Threat Database Ransomware Sun Ransomware

Sun Ransomware

Ransomware threats have managed to cause a lot of trouble for countless users worldwide. This malware type is perceived largely as an easy way to make a quick buck, and this is the reason why there is a growing number of cybercriminals trying their luck in creating and spreading file-locking Trojans. The Sun Ransomware is one of the most recently spotted threats of this type.

Propagation and Encryption

The propagation methods employed in the spreading of the Sun Ransomware are not yet known. Some researchers put the blame on spam email campaigns, which contain infected attachments, as this is one of the most used methods of propagating malware. Fraudulent pirated variants of legitimate software and fake application updates also may be among the techniques for spreading the Sun Ransomware. The infected system will be scanned, and then all the files of interest will be encrypted swiftly. When the Sun Ransomware locks a file, it also alters its name by adding '.sun' at the end of the filename.

The Ransom Note

Just like most threats of this kind, the Sun Ransomware will then drop a ransom note on the user's desktop. The note's name is 'DECRYPT_INFORMATION.html.' The ransom message does not mention what the specific ransom fee is. The payment page that victims are referred to is Tor-based, and the ransom fee is demanded in Bitcoin.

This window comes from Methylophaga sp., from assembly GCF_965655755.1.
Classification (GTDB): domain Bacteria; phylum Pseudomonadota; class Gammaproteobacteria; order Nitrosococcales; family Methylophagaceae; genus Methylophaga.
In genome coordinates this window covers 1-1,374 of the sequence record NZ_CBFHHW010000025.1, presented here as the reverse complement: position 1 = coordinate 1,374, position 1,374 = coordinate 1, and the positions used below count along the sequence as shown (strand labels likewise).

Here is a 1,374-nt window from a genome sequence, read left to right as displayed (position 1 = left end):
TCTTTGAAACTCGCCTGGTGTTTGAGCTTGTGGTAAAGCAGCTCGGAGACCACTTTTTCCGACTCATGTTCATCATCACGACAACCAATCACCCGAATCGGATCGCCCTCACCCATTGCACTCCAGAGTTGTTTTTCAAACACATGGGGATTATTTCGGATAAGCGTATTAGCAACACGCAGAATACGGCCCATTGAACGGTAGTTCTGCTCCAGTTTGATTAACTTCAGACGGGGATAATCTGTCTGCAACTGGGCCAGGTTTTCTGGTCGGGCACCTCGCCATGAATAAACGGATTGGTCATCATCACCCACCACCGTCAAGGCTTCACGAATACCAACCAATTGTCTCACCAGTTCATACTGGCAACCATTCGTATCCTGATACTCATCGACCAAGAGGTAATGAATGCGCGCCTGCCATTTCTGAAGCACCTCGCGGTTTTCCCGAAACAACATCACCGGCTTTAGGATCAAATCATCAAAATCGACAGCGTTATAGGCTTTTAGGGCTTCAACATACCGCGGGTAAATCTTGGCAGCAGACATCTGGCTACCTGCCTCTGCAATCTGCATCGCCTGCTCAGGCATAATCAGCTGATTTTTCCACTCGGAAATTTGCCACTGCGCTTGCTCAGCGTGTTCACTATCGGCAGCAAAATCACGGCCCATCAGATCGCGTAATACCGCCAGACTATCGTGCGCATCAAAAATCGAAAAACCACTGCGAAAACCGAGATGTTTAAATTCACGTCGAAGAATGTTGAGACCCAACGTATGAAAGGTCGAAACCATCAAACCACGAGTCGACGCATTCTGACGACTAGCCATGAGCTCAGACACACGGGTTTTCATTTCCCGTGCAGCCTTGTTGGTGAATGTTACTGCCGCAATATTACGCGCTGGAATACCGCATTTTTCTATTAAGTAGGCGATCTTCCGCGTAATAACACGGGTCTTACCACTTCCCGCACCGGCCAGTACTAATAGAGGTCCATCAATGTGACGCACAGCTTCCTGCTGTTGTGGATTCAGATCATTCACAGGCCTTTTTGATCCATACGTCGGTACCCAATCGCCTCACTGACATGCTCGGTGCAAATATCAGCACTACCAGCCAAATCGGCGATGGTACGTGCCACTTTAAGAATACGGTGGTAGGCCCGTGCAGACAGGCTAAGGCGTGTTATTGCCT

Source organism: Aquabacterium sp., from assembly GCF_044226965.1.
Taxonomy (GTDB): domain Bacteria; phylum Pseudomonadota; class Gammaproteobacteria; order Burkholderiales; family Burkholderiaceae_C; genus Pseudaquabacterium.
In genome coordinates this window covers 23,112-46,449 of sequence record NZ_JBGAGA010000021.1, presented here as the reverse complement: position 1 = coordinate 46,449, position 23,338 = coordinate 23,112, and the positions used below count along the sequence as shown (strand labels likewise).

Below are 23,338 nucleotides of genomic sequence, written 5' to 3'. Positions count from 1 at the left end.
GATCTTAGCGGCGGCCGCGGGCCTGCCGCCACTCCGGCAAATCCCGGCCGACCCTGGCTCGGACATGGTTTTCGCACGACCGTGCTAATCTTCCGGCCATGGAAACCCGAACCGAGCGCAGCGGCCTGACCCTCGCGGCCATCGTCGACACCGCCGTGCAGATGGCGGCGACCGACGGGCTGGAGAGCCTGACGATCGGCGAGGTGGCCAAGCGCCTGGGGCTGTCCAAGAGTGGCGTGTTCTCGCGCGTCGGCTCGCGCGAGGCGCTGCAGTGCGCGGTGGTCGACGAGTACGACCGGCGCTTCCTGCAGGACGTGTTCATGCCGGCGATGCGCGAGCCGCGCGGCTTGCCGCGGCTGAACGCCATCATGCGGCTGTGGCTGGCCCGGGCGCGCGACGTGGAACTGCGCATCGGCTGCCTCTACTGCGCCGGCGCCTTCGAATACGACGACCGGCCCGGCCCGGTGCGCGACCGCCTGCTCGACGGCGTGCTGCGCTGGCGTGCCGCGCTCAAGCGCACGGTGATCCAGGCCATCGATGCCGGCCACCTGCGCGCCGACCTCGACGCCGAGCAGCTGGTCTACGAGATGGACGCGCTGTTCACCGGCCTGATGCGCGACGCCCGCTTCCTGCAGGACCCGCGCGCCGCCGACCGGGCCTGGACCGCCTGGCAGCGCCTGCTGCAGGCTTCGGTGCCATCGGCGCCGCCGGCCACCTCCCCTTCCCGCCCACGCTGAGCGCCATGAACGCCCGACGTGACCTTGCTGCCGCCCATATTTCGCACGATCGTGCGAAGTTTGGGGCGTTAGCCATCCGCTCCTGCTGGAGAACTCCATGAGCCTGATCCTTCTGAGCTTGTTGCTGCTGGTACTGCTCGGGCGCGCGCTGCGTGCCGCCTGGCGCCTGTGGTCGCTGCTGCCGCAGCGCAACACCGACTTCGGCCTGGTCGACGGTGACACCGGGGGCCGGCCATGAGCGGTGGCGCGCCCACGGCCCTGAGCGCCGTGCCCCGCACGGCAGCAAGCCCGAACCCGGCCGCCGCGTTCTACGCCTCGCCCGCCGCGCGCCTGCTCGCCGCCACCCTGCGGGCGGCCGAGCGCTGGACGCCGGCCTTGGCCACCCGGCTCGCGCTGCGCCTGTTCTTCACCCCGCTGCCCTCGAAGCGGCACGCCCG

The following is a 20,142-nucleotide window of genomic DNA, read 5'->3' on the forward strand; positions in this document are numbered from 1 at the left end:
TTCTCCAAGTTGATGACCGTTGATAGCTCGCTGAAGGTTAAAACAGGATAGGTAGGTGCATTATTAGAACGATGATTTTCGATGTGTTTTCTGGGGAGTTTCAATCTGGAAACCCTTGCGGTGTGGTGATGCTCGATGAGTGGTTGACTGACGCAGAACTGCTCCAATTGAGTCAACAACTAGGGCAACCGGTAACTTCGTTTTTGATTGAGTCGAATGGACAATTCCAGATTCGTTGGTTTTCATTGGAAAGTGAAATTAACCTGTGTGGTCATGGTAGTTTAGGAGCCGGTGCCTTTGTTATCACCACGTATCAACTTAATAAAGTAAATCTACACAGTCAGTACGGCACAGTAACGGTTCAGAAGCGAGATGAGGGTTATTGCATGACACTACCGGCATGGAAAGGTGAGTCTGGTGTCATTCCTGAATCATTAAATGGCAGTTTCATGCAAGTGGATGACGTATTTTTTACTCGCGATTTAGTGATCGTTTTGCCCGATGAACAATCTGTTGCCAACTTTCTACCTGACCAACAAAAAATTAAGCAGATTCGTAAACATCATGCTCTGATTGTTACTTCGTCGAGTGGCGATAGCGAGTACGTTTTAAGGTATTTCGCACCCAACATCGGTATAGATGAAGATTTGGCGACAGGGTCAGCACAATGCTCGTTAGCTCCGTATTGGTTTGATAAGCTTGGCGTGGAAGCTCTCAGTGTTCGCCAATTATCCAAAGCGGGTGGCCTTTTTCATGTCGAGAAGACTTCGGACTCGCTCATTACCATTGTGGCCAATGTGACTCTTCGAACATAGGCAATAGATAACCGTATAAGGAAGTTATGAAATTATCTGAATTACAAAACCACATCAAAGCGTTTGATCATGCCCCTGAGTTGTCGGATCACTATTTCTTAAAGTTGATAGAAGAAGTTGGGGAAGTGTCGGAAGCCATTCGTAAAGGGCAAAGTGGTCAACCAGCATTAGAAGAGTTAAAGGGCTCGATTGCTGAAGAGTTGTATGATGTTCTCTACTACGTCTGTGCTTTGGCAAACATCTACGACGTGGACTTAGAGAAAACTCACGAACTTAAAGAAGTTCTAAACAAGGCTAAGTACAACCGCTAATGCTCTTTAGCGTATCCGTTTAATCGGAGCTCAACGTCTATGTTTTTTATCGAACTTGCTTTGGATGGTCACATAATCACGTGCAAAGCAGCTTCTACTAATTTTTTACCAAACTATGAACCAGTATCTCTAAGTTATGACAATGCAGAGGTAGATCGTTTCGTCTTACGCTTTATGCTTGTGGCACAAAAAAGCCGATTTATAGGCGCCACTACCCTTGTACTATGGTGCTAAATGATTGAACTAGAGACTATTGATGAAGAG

If you have fallen victim to the Sun Ransomware, do not attempt to contact the creators of this threat. Such criminals will not hesitate to lie through their teeth to get their hands on your money. Make sure you remove the Sun Ransomware from your system using a legitimate anti-malware application. Then, if you wish, you can try to get some of the lost data back by using the services of a third-party data recovery solutions.

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